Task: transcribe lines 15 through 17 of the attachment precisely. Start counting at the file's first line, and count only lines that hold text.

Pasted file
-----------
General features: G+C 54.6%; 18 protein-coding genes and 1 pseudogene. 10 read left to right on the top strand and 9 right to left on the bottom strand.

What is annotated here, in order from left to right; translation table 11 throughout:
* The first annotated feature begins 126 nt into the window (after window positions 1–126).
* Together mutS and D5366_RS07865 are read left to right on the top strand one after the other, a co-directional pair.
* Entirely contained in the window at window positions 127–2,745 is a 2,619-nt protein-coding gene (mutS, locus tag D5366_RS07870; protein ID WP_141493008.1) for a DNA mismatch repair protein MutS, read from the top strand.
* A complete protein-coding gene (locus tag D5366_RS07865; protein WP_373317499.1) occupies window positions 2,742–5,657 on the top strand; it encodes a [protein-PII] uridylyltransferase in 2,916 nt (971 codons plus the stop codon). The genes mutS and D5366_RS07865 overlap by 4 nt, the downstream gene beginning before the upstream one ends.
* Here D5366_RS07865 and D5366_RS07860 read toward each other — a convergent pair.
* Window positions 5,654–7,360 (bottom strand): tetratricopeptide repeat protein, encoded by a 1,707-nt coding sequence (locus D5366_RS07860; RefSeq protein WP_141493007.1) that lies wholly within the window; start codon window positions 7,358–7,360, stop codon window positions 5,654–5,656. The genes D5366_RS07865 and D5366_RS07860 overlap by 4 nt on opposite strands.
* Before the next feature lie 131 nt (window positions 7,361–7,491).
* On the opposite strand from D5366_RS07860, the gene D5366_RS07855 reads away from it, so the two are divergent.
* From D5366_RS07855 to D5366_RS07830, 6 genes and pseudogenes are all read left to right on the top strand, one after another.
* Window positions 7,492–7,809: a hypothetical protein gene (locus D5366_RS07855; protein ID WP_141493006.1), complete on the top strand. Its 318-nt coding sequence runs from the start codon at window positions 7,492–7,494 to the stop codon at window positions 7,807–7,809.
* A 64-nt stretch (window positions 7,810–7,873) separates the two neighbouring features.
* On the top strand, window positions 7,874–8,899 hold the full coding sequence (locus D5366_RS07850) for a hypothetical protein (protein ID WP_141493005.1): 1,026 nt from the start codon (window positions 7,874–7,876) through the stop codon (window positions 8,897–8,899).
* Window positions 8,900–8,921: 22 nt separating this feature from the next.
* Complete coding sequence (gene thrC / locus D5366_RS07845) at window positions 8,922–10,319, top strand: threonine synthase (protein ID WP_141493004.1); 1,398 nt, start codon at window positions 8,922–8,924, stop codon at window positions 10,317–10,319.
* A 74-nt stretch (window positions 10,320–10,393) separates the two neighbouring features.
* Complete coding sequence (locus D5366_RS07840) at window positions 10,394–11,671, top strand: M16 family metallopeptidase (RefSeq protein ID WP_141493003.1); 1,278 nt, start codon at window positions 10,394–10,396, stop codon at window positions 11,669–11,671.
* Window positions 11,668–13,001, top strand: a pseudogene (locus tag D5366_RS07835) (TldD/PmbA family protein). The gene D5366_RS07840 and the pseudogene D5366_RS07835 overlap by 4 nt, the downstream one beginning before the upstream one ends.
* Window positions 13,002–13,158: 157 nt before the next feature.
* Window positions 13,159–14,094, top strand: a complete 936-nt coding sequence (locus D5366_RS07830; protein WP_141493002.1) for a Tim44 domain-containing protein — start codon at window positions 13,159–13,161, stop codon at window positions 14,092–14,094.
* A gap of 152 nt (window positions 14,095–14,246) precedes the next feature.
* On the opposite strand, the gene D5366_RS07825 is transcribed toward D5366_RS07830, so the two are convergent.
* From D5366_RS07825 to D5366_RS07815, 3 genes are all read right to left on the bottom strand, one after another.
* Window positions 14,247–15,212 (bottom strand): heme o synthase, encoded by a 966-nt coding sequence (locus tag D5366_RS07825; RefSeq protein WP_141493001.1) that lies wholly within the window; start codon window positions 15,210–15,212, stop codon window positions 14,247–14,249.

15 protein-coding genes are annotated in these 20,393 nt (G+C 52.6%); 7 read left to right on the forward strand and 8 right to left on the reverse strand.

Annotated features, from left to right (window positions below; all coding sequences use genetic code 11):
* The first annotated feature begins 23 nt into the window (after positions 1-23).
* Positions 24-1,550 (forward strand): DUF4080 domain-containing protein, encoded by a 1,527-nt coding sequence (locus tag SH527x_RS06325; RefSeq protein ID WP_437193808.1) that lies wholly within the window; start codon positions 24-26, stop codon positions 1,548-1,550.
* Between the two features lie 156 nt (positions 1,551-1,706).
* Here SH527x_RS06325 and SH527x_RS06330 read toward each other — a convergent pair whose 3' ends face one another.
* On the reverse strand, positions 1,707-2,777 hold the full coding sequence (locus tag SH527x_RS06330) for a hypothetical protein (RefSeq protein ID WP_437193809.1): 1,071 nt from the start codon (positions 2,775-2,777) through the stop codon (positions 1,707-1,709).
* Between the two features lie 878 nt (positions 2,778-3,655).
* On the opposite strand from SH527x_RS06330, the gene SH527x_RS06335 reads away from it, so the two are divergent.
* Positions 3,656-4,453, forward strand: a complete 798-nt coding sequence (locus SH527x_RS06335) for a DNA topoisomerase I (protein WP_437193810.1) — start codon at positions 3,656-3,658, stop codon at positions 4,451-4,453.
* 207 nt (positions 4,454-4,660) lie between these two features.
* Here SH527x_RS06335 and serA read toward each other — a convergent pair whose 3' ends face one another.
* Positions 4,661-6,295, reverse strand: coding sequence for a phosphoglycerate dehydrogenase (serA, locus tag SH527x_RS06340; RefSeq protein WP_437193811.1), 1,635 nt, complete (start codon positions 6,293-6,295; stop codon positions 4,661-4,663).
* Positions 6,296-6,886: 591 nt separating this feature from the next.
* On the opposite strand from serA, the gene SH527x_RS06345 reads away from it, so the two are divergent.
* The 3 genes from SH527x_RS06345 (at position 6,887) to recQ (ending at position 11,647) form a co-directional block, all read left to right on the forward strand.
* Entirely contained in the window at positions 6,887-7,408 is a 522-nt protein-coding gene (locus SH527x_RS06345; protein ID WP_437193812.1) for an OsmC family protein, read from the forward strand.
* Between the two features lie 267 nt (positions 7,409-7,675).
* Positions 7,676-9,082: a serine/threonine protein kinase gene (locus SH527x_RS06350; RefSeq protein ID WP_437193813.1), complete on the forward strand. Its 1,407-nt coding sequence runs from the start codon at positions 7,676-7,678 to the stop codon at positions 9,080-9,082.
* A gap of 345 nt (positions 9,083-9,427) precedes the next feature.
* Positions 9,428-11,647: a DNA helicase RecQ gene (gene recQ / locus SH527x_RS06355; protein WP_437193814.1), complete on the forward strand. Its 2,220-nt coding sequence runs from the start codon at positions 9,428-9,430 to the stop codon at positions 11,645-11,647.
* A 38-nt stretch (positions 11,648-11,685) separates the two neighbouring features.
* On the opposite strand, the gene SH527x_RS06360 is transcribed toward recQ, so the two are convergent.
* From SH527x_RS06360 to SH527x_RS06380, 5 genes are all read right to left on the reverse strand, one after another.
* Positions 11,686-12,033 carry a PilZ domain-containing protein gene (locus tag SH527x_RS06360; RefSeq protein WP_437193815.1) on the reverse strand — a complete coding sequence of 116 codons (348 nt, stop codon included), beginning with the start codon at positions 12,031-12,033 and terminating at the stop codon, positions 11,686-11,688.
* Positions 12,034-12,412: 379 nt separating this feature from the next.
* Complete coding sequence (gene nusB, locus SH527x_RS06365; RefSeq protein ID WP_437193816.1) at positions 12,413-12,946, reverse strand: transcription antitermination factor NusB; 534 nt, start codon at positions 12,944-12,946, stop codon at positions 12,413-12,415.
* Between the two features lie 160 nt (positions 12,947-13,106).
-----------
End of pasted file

* Window positions 8,900–8,921: 22 nt separating this feature from the next.
* Complete coding sequence (gene thrC / locus D5366_RS07845) at window positions 8,922–10,319, top strand: threonine synthase (protein ID WP_141493004.1); 1,398 nt, start codon at window positions 8,922–8,924, stop codon at window positions 10,317–10,319.
* A 74-nt stretch (window positions 10,320–10,393) separates the two neighbouring features.